Information, communication, inspiration. First and foremost, we can clearly say this is what we need to do, this is why we need to do it, and this is how we need to do it. Even for example, with AIGA, you go there and there are links for everywhere you need to go. You are directed toward action. With art and design, we have the ability to tackle complex systems and simplify them so that everyone can understand. We can make them accessible to everyone, and tailor the words and design according to who wants it.

In a way, it is a kind of superpower of designers and artists, that through our mastering of words and images, we are able to tell stories. We are able to convey complex issues in a simple way, which helps us change minds. When you are able to have someone understand you, you have the ability to change someone’s mind, therefore you have the ability to change behavior. And I think that that ability is a superpower. Movements, strong symbolic systems that have been constructed by designers and artists have caused horrendous deaths but also have saved lives. Think of the map that directs someone to escape a building during an earthquake. It can be as simple as that.

In terms of stories, think about Christianity. That is a story told in the most compelling way. The story is surrounded by visuals, by scenes that you can imagine, but so is the Nazi movement. It is graphic, symbolic, powerful and it can be used for something disastrous and awful, but it has the power to convey an idea and move minds, to effect positive change. We need to use this superpower in the face of the climate crisis, and social and racial inequities. As makers and storytellers, we have the capacity to contribute to and change the conversation around a host of issues, including immigration, gender, the environment, and racial and social justice. And now that includes this moment as well, in which we need to protect democracy.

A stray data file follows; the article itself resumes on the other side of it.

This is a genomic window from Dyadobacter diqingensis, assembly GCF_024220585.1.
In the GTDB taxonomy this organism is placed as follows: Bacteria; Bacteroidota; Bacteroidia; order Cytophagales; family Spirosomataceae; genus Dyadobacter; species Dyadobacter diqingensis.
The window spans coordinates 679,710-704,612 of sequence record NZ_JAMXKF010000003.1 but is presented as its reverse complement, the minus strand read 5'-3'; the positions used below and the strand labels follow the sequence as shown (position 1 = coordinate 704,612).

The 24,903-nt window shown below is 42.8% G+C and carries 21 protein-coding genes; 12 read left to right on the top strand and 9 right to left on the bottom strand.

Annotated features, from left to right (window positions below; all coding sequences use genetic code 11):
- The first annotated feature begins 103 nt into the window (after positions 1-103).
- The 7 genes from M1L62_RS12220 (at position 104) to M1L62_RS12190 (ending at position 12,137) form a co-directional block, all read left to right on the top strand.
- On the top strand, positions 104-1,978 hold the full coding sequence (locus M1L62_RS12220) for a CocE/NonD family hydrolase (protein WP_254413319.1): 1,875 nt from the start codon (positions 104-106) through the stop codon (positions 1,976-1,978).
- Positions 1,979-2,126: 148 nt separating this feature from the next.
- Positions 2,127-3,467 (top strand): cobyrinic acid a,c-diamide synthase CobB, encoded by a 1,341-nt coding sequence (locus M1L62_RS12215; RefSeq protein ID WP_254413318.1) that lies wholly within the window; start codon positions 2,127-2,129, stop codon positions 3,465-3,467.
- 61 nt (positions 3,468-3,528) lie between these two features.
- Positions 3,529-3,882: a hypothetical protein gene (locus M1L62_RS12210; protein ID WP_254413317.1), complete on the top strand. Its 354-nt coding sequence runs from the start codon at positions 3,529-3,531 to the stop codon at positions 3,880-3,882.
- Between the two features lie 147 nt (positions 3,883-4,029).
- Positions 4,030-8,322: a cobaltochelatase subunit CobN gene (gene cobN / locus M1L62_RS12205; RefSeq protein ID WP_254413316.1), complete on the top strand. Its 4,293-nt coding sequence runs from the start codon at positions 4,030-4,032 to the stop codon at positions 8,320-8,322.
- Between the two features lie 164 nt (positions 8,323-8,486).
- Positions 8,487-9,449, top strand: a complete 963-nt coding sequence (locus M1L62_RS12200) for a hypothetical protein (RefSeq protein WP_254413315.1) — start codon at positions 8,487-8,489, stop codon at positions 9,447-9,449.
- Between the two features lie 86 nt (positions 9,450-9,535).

You’ve previously worked on monuments, which are a crucial way that we bring history into our modern lives. What are the ways in which we can best protect our history from becoming warped?

The current generation of college students has so much power, because they have the internet and all the knowledge that there is to know. But what I believe that they are missing out on is the way in which my generation accrued its knowledge, and that is by listening intently to our elders. I think that the power of a monument is when you immerse yourself in memory. You are surrounded by people that are just like you, honoring something or someone, and there is a certain unspoken connection that arises from that commonality. You are having an embodied experience that embeds itself in your rational mind, but also in all of your senses and therefore creates a deeper memory. Being present with all of your senses helps us to codify that which might otherwise remain in your rational mind.

This is why the protests are so important. When we “protest” just by liking something on the internet, it’s not enough. We must be in the streets to actually change the course of this very dark time in our democracy. Again, we look to the history, to Argentina and Spain, where it was people in the streets who actually toppled the government that was destroying their democracy and eroding their civil rights. These protests become living monuments to our human rights.

Creating a community and thinking collectively is the only way forward for us to preserve our democracy. When you are isolated, you begin to feel powerless, but you are not. The power of your voice for protecting human rights is rooted in brotherhood, in sisterhood, in being human with others, not by ourselves.